Dr Arran Davis

arran davis web

Postdoctoral Researcher

Twitter: @Arran_Davis

General scientific interests

Broadly, and like my fellow researchers at the Institute of Human Sciences, I am interested in using evolutionary theory to understand the human experience. Generally, my research has used methods from the psychological, computer, and network sciences to understand how social relationships affect human behaviour, health, and well-being.

Specifically, I have conducted observational, experimental, and survey-based studies to interrogate the effects of social environments on experiences and outcomes during physical exercise. The results of these studies suggest that feelings of social inclusion and support can reduce perceptions of fatigue, increase feelings of energy, and enhance outputs during physical exercise. We situate these findings within a broad evolutionary framework that views humans as a socially interdependent species in which fitness-relevant homeostatic functions, including the buffering of pain and stress, are functionally tied to social integration and support.

I am currently working as a Postdoctoral Researcher on a James S. McDonnell Foundation funded project that will investigate how early life social adversity influences the buffering effects of perceived social support on fatigue. In addition to this research, I am working on a ‘big data’ study that examines the effects of social integration on physical exercise adherence and performance at parkrun; a free, weekly, community-based 5 km run that occurs at over 700 different locations across the UK. I am also working on a research collaboration that uses machine learning methods to predict disease outbreaks using Twitter data. We are aiming to create a tool that identifies when Twitter users are mentioning illness symptoms at abnormally high rates; this tool could be used to identify outbreaks of novel diseases with unknown symptom profiles.

My academic interests in the relationships amongst sociality, physical activity, and public health are informed by my experiences as a student-athlete. I competed in track and field (javelin throw) for both the University of Oxford and South Dakota State University, where I was an NCAA Division I Track & Field Academic All-American.

Previous Education

DPhil (PhD) in Anthropology, University of Oxford (2019)

Master of Science (MSc) in Cognitive and Evolutionary Anthropology, University of Oxford (2014) with Distinction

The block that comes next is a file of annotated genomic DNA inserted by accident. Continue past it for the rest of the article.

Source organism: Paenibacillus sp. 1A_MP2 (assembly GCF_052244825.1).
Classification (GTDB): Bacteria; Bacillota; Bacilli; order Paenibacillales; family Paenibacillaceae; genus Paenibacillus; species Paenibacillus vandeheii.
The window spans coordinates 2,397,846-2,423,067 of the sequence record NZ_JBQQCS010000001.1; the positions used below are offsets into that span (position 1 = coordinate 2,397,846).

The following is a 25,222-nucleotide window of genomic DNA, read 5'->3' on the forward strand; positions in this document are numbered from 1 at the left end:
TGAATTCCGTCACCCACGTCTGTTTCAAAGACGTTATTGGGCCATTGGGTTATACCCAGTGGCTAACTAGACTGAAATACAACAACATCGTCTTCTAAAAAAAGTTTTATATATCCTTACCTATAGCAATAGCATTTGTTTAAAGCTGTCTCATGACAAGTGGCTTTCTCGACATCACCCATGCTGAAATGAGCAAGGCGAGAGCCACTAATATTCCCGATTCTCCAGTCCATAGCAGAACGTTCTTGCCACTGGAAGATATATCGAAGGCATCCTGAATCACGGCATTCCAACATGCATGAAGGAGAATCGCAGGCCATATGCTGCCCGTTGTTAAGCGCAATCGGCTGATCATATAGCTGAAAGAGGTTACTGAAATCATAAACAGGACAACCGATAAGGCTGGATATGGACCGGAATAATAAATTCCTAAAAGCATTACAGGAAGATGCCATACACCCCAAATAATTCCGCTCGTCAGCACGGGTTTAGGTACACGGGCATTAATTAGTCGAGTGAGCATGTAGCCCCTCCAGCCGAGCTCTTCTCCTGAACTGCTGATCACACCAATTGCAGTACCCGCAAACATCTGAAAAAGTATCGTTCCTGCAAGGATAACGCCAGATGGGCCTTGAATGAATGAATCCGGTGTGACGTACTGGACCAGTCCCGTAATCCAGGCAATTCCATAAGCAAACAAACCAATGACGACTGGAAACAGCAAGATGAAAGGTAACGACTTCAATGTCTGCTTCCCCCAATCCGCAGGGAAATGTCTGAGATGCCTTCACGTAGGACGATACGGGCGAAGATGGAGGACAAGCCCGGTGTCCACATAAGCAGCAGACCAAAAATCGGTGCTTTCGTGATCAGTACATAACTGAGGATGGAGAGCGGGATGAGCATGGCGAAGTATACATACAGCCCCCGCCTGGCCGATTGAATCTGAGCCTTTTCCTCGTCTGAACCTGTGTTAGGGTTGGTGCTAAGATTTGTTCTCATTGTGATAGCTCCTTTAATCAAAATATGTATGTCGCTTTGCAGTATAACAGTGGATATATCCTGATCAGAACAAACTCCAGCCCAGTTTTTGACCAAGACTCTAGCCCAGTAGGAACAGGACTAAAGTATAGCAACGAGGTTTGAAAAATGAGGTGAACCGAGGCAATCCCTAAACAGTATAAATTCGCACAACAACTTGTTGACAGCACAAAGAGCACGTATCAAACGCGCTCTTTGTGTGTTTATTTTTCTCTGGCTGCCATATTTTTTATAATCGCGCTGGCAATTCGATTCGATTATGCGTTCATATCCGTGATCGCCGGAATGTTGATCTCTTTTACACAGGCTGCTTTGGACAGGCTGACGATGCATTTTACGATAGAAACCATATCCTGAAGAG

Bachelor of Arts (B.A.) in global studies and Spanish, South Dakota State University (2012) with Honors College Distinction.

Winona Cotter High School (2007) with Honors


Full Blue in the javelin throw – Oxford University Blues Varsity Athletics (2016)

Clarendon Scholarship for DPhil Studies - University of Oxford (2014)

Dr. Nicola Knight Dissertation Prize in Quantitative Methods - Institute of Social and Cultural Anthropology, University of Oxford (2014)

NCAA Division I Track & Field Academic All-American (javelin throw - 3rd team) - Capital One Academic All-America (2012)

Schultz-Werth Award for outstanding undergraduate research - South Dakota State University (2012)


Cohen E., Davis, A.J., Taylor, J. (in press). Interdependence, Bonding and Support Are Associated With Improved Mental Well-being Following an Outdoor Team Challenge. Applied Psychology: Health and Well-Being.

Davis, A. J., MacCarron, P., Cohen, E. (2021). Social reward and support effects on exercise experiences and performance: Evidence from parkrun. PLoS ONE, 16(9), e0256546.

Davis, A. J., B. Crittenden and E. Cohen (2021). "Effects of social support on performance outputs and
perceived difficulty during physical exercise." Physiology & Behavior, 239, 113490.

Davis, A. J., F. Hettinga and C. Beedie (2020). "You don't need to administer a placebo to elicit a
placebo effect: Social factors trigger neurobiological pathways to enhance sports performance."
European Journal of Sport Science, 20(3): 302-312.

Davis, A. J. (2019). Robin Dunbar, Human Evolution: Our Brains and Behavior (New York: Oxford
University Press, 2016), 415 pages. ISBN: 9780190616786. Politics and the Life Sciences, 1-3.

Beedie, C., Benedetti, F., Barbiani, D., Camerone, E., Cohen, E., Coleman, D., Davis, A . . . Szabo, A.
(2018). Consensus statement on placebo effects in sports and exercise: The need for conceptual
clarity, methodological rigour, and the elucidation of neurobiological mechanisms. European
Journal of Sport Science
, 18(10), 1383-1389. doi:10.1080/17461391.2018.1496144

Davis, A., & Cohen, E. (2018). The Effects of Social Support on Strenuous Physical Exercise. Adaptive
Human Behavior and Physiology
, 4(2), 171-187.

Davis, A. and Taylor, J. (2018). Social Cohesion. International Encyclopedia of Anthropology.

Davis, A., Taylor, J. & Cohen, E. (2016). How the buzz of dancing and sports bond us together. Aeon.

Davis, A., Taylor, J., & Cohen, E. (2015). Social Bonds and Exercise: Evidence for a Reciprocal
Relationship. PLoS ONE, 10(8), e0136705.


Davis, A. (2017, November). Faster with friends: a ‘big data’ and observational study of parkrun. Poster presented at the Human Diversity and Adaptation Meeting. Oxford, United Kingdom.

Davis, A., Mac Carron, P., Cohen, E. (2017, April). Buffering effects of social cohesion and support during exercise. Plenary talk presented at the European Human Behaviour and Evolution Association Conference. Paris, France.

Taylor, J. and Davis, A. (2016, June). Social Bonds and Exercise: Evidence for a Reciprocal Relationship. Talk presented at the Human Behavior and Evolution Society Annual Meeting, Vancouver, Canada.

Davis, A., Taylor, J., & Cohen E. (2015, March). Bonds, sweat and peers: the effects of group exercise on cooperation and performance. Poster presented at the European Human Behaviour and Evolution Association Conference. Helsinki, Finland.